When I was a child, I really wanted to be a music video director because I loved how music videos didn’t have anything to do with reality. They were truly artistic and all about cutting through and bringing forward a really unique kind of storytelling. It was a way to visualize what you were listening to, and I loved that it didn’t have to be real and could just stretch the imagination and creativity.
I think the part that carries over is having the creativity to cut through and differentiate. But what I actually came to realize, as I’ve gotten older, is that having some constraints actually allows you to be extra creative. That’s kind of how I think about the connection of my current job to my childhood aspirations.
What ultimately drove me to SmartNews was the chance of being an early member of a company that was tackling an exciting challenge. I wanted to have strong ownership over my work in a place where there was less structure. Also, connecting with my direct manager Fabien in terms of his excitement for the power of consumer research and the ability to help shape my career—those are all things that really resonated with me.
At a high level, we’re trying to bring quality information to everyone. I like to think of it as democratizing access to important information in an unbiased way. That’s important because there’s so much information out there that it’s hard to gauge what’s most important or most relevant. I love the idea that SmartNews is something free and accessible to everyone. I find that very motivating because we’re striving to keep up with how information, news, and content ecosystems are evolving. It is really exciting because what we’re working on continues to evolve with these changes; what we worked on three years ago is different from what we’re doing now.
One of the projects that I really loved and that I’ll always be proud of was when we launched the “News from All Sides” slider. We were able to quickly tweak a TV commercial so that we could feature the slider and get it aired during the Democratic Presidential candidate debate. I was particularly proud of how we really, really leaned into hearing and understanding our users’ pain points involving the news in the political environment at that time. We were solving a real problem.
I also enjoyed working with Product Managers, Designers, and our Marketing team on external research and focus groups. There were so many people in the room, all focused on hearing from our users. I think we just hit a really good stride, and that cross-functional effort was very strong. Everyone was really putting the user first and this very specific problem up front. It was really satisfying to see the insights that we gathered from those sessions come through in the final product.
It’s much more obvious to me now how people with certain political perspectives are underserved in our current media landscape. The negativity in the news cycle is truly carried through into our family relationships, our friendships, and our professional relationships. I think those are things that I always knew, but based on the depth of consumer research we’ve done—engaging with people all over the country—you really see how it permeates everything.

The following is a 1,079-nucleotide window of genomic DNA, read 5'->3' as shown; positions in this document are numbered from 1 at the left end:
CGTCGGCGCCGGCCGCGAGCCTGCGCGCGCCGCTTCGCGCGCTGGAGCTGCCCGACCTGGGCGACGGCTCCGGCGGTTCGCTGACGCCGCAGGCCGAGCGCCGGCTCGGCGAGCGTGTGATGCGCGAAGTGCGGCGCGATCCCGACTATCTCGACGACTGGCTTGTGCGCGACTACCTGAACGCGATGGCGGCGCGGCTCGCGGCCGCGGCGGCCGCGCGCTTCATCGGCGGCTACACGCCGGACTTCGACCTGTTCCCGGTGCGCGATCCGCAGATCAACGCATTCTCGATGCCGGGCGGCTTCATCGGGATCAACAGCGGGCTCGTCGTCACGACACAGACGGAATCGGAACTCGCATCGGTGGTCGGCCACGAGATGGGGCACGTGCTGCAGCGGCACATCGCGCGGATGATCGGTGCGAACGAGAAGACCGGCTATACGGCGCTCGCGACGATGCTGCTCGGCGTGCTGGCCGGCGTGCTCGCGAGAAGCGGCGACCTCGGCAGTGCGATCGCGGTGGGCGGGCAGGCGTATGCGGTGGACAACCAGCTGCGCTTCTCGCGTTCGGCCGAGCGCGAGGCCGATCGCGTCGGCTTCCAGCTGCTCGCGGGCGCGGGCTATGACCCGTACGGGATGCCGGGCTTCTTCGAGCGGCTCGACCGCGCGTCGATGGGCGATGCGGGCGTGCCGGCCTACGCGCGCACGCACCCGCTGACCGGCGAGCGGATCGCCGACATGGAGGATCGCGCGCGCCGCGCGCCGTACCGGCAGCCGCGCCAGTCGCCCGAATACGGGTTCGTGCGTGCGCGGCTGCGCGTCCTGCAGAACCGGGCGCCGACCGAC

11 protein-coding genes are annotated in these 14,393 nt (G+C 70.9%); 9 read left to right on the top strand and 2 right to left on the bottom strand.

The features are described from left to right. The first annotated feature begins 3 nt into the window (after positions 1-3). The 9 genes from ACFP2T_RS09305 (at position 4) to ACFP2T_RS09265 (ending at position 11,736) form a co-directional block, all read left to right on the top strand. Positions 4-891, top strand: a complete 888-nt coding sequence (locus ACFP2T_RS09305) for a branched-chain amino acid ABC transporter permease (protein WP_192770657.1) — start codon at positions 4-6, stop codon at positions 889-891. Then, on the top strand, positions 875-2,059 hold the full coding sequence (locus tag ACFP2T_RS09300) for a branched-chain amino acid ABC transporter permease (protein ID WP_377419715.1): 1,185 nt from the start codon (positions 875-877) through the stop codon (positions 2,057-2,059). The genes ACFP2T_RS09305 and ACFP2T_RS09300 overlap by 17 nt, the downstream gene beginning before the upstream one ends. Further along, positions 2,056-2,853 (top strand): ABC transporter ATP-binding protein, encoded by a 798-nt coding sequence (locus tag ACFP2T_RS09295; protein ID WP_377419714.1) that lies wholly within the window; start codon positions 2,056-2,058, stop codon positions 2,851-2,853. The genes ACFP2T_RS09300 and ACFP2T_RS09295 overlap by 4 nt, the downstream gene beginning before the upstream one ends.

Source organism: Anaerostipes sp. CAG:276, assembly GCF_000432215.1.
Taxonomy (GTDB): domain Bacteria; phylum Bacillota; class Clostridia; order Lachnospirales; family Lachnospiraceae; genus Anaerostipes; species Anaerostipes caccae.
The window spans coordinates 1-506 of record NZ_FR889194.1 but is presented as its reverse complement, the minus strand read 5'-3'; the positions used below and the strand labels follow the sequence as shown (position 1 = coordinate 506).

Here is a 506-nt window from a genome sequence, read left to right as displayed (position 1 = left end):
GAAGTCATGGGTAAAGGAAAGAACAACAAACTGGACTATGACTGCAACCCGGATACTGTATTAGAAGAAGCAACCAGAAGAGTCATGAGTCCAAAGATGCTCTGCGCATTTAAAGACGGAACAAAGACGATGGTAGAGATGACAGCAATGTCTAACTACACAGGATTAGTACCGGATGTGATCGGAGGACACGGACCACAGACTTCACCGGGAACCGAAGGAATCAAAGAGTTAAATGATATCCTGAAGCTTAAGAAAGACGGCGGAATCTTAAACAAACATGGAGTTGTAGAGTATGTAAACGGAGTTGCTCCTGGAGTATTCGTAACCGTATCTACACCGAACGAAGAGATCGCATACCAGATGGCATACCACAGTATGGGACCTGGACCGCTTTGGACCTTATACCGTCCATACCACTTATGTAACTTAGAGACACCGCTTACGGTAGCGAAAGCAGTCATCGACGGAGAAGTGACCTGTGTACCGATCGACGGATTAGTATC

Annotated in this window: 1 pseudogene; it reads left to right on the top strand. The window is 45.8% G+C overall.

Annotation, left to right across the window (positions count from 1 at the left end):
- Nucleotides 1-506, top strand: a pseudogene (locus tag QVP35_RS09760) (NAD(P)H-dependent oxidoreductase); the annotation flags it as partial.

From a personal perspective, I think I’ve come to really value being able to have ownership over my work as well as being able to work on diverse projects. I think one of the things that keeps me engaged here is that every single quarter is different. The level of variety in our projects has been extremely satisfying, keeping me on a steep learning curve and also pushing me outside of my existing skill sets.
I think I’ve become more patient having worked at SmartNews. I think the back and forth with teams and also just learning cross-culturally to adapt and grow with different team members has been great.
The way that our US team is growing and evolving is really exciting, particularly as we continue to bring in learnings from our DE&I (Diversity, Equity & Inclusion) efforts into the hiring process. Bringing in team members that reflect the diversity of our content and of our user base makes me feel very optimistic about our future.
One of my previous managers told me you really only need two things for a good team member: that they are nice and smart. I think people really love to engage on tough questions here, really think about them and bring different perspectives to the table. If those tough questions excite you, and you can engage with those questions with positive intent, then you’re someone who would be a great addition to the SmartNews team.
I read this a few years ago after several friends recommended it to me. Endurance is the story of Ernest Shackleton and his 1914 expedition to Antarctica. It appealed to my sense of adventure and fascination with “type 2 fun,” something that, while not fun at the moment, is fun in retrospect. I love the mountains and spend much of my time rock climbing, skiing, and mountain biking with my husband and dog. The book also captures—albeit in an extreme way—how the outdoors can tap into and unlock the inspiring potential of the human spirit.
As a story of human resilience, it’s incredible; this twenty-seven-person crew was fighting for survival in the harshest environment with the most basic equipment is hard to imagine. And then to carry the responsibility of leadership in this situation, uncovering hope where there should be none—it’s a story I think about often when facing difficult situations.
Endurance is a quick read and really captures the imagination in a different kind of way. It’s an incredibly refreshing reminder of the power of people, teams, and the importance of continuing to move forward even when you’re not exactly sure where you’re headed.
Endurance: Shackleton's Incredible Voyage
Author: Alfred Lansing
Publisher: Basic Books
Year published: 2015
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